While cotton prices slipped this past week, the market’s price support – 60.00-60.30, basis December futures – held firm. Thus, the traditional dead cat bounce was averted…at least for now. Yet, expect December trading to continue to challenge that support level and work diligently to move below 59 cents.
A confirmed close below 60 cents will verify that the rally was nothing but a dead cat bounce, thus opening the way for a fall to 55-56 cents. Yet for now, the bulls must be satisfied with a ten-session gain of 194 points. Granted, the market settled the week only some 40 plus points above its breakout, yet it is still in positive territory.
The week was characterized by subpar export sales and export shipments, improved crop estimates in the U.S. – especially in the Mid-South and Southeast – and a noted amount of grower price fixations on the December contract. Thus, growers did take some advantage of the 400-point equities offered during the New York ICE futures advance.
The export sales report continued to verify weekly cancellations by Chinese mills. This week, Chinese mills cancelled another near 40,000 bales in export sales. Additionally, some cotton sold to Hong Kong was cancelled, but instead shipped to Vietnam. Net export sales of upland were only 85,000 bales, while Pima sales totaled 15,900 bales. Upland shipments included 166,600 bales, and Pima shipments were 7,200 bales. Primary destinations of upland were Vietnam, Indonesia and Mexico. Some 18,800 bales were shipped to China – a clear indication that not all sales will be cancelled.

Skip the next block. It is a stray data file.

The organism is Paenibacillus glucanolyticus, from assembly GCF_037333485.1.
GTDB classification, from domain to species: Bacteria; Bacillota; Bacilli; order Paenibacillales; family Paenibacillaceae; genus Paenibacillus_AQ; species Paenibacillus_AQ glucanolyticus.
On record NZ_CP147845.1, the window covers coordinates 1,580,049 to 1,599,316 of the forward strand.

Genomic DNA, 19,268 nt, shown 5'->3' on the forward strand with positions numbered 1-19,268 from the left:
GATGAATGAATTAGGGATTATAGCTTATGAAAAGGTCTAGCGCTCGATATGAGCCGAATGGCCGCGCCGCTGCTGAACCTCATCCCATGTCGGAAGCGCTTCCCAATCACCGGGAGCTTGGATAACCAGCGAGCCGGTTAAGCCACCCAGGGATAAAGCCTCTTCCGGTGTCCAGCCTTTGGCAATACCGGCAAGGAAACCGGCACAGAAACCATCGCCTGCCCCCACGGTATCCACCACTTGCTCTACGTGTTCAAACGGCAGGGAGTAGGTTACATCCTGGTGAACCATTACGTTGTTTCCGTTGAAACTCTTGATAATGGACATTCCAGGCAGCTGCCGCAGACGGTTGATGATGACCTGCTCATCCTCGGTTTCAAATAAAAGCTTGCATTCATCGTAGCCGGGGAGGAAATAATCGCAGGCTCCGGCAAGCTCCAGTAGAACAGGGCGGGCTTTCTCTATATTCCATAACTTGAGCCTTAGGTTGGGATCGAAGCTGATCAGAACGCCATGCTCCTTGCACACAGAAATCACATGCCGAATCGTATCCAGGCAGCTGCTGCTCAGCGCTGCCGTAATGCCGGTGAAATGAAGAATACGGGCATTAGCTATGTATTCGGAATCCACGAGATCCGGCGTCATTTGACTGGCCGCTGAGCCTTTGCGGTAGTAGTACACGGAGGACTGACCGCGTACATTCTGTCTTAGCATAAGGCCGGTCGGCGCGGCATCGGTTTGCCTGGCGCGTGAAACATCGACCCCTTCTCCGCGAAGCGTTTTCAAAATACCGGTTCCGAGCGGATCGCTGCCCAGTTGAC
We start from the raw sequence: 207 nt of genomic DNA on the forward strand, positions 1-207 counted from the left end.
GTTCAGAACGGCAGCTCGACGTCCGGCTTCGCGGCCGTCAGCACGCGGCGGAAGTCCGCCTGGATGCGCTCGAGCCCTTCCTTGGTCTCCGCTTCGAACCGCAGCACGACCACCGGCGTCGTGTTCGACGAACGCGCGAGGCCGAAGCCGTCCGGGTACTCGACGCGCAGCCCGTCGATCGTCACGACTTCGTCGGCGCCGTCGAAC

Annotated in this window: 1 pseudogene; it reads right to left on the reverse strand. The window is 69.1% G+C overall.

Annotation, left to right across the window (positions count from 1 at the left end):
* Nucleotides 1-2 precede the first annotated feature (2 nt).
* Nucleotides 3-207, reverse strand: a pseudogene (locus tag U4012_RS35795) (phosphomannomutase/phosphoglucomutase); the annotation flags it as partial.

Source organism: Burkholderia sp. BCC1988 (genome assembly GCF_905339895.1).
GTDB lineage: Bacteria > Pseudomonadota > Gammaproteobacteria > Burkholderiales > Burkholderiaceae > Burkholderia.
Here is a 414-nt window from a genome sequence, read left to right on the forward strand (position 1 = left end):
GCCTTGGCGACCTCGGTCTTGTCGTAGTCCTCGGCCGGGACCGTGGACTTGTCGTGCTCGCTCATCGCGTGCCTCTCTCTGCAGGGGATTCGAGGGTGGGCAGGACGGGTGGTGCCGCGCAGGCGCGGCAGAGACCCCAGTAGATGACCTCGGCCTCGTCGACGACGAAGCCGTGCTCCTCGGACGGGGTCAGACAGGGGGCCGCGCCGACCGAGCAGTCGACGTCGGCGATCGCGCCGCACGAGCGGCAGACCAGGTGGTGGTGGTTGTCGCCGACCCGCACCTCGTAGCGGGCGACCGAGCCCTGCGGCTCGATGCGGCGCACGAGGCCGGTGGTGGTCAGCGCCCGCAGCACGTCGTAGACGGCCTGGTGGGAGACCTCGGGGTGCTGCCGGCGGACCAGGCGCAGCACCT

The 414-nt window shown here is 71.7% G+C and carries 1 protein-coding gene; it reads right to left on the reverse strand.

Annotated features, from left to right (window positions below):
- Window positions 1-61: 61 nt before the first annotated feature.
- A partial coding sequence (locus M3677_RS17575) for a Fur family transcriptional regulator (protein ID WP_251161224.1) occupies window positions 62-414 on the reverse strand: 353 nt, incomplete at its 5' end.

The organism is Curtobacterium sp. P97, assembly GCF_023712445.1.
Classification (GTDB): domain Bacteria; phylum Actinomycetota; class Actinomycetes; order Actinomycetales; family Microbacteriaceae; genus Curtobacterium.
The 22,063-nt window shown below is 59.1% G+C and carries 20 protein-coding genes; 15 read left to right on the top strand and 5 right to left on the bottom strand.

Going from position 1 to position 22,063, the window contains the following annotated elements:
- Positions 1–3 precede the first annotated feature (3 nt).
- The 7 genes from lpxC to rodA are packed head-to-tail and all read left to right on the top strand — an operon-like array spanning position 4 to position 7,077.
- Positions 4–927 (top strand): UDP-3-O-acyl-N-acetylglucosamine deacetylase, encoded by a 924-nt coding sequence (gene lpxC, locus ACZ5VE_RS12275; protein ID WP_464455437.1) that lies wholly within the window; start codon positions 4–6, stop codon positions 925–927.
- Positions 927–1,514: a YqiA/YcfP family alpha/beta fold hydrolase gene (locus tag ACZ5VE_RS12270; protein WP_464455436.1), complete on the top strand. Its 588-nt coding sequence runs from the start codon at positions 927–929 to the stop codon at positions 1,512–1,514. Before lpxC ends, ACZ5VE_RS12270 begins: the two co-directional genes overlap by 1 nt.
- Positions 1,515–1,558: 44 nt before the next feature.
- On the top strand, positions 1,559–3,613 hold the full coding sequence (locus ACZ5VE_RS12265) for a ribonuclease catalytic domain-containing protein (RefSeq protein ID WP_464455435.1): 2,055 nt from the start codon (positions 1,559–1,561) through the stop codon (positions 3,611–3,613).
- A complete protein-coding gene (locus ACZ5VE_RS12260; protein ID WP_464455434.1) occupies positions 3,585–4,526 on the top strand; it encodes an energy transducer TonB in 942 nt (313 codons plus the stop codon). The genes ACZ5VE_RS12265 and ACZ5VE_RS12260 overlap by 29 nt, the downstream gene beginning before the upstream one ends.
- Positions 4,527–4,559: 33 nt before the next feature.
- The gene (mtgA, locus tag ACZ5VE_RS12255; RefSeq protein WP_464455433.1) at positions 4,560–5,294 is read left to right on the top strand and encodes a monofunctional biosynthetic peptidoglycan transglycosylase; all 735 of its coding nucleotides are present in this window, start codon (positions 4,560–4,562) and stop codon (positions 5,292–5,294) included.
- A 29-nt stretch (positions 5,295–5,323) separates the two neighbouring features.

Somewhat troubling was that new sales for the 2020-21 marketing year were only 19,300 bales. The primary buyer was Bangladesh, and small sales were made to Colombia, Costa Rica and Mexico. Weekly sales have been noted to Pakistan and will continue to be noted. It has been suggested that Pakistan could import as much as two million bales, but it is thought that estimate is highly overstated. Yet, if the current trading range holds, then there may well be validity in that news.
Export commitments for the marketing year now total approximately 8.6 million bales, of which some 1.5 million have been shipped. Given the market’s interest in China, it should be noted that remaining U.S. sales to China total about 1.74 million bales. To date, only 119,100 bales have been shipped to China. There are another remaining 46 weeks in the cotton marketing season.
The current trading range stretches from about 60.25 to 64.50 cents and can be kept alive only by some unforeseen production news. Otherwise, it should be expected that the prior 56-60 cents trading range will come back into play.
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